Why am I supposed to root for these two to screw over this guy?  He even asks for Chantry’s approval before taking the job overseas, and it’s not like those times where characters like her reluctantly say yes.  She jumps into his arms and embraces him over the idea!  He tries really hard to make the long-distance thing work, as does she.  He even takes her out with him on work-related commitments when she visits unannounced in order to spend time with her.  Why should I have to root for misery and unhappiness to befall him?  Because she can come up with more alternative names for Cool Whip with Wallace than she can with Ben?  F*ck off.  And this is especially bad with Wallace as, lest we forget, his last relationship ended when he was cheated on and we’re supposed to view that as completely unforgivable.  Yet we are supposed to root for Chantry to cheat on Ben with Wallace as it’s for true love, and Allan’s girlfriend (Mackenzie Davis) met Allen by cheating on her boyfriend too but that’s OK because true love!  So, according to What If, cheating is perfectly fine and dandy as long as the person you’re doing it with is your true love, otherwise it is an unforgivable sin and you are perfectly within your rights to act like a petulant child over it.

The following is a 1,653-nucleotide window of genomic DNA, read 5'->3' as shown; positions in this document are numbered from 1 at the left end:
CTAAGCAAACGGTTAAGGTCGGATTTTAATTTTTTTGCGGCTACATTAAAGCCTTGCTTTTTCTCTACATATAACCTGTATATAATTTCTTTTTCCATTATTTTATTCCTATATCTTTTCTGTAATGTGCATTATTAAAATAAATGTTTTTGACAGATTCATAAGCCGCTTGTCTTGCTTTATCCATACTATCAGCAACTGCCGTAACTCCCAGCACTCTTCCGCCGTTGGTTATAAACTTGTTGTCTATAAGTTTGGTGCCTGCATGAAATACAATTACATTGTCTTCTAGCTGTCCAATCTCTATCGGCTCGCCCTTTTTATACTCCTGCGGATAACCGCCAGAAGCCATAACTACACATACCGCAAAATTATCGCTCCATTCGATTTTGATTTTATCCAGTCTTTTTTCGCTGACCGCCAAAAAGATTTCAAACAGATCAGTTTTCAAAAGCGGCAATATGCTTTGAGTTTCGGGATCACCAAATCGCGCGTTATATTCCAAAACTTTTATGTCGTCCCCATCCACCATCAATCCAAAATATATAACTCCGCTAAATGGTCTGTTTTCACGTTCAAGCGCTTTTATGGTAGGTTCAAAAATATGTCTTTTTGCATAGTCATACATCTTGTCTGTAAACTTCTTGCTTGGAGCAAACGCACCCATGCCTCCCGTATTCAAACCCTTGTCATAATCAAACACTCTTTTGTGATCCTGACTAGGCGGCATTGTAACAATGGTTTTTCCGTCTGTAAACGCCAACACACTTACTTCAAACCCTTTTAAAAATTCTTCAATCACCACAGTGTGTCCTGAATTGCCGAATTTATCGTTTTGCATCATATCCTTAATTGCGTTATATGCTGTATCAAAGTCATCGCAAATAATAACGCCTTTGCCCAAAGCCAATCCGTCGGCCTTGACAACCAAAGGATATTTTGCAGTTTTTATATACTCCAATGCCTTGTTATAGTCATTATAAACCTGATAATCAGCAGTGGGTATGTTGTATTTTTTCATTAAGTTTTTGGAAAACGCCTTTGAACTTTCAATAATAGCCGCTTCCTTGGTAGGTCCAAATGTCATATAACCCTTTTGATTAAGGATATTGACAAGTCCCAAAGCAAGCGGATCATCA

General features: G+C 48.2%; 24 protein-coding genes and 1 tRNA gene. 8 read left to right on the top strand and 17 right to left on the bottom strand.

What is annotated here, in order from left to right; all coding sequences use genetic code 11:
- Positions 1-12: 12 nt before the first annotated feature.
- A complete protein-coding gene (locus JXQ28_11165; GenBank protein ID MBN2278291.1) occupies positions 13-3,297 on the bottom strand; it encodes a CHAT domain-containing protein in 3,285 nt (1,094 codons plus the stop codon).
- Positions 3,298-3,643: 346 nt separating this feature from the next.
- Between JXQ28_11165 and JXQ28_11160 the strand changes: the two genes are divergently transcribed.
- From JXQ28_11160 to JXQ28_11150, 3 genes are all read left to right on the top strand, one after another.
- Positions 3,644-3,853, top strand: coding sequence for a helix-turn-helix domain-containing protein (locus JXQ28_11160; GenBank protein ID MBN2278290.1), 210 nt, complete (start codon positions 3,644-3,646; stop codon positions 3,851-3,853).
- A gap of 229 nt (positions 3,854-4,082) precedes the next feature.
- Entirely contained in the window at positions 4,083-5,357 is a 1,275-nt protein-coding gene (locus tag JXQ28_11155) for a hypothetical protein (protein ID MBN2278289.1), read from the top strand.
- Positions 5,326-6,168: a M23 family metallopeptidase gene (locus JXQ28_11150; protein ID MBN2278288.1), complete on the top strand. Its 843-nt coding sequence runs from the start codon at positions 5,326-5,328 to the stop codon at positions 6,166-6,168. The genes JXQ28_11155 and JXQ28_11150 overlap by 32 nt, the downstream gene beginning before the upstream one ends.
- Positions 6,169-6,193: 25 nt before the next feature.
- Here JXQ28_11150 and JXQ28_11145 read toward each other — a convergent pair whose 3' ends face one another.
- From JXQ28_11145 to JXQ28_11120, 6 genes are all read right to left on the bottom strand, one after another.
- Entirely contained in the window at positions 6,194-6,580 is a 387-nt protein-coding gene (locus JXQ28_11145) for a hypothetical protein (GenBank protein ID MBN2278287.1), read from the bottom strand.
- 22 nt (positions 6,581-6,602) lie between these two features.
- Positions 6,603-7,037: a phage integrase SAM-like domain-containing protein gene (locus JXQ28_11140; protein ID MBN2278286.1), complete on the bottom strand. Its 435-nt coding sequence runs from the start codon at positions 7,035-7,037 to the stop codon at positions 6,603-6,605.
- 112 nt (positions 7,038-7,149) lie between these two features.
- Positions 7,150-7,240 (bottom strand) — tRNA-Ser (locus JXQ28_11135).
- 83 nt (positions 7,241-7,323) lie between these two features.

Again, this would all be fine if the film was about the fact that these are terrible people or if it had any modicum of self-awareness about proceedings or if the film really was just a mature look at how you handle being friends with someone you have a giant crush on but is off-limits (which is something I have been through multiple times, let me tell you).  But it isn’t, it doesn’t, and it doesn’t want to be.  It wants to be a straight rom-com where you are supposed to root for these two to get together no matter the cost.  There is one scene near the end where it seems like the film has been building all along to the “surprise, they’re terrible people!” reveal, but then it just turns out to be the late-game falling-out scene that staves off the inevitable for another ten minutes, like in pretty much every rom-com ever.  In a world where Gravity Falls, a Disney Channel cartoon for children between the ages of 8 and 11, is able to offer up a mature, heartfelt and sensible take on this kind of scenario, there is no excuse for something like What If (although that sounds like a dig at Gravity Falls, one of the best shows on television, which it is not, but I’m getting off-topic).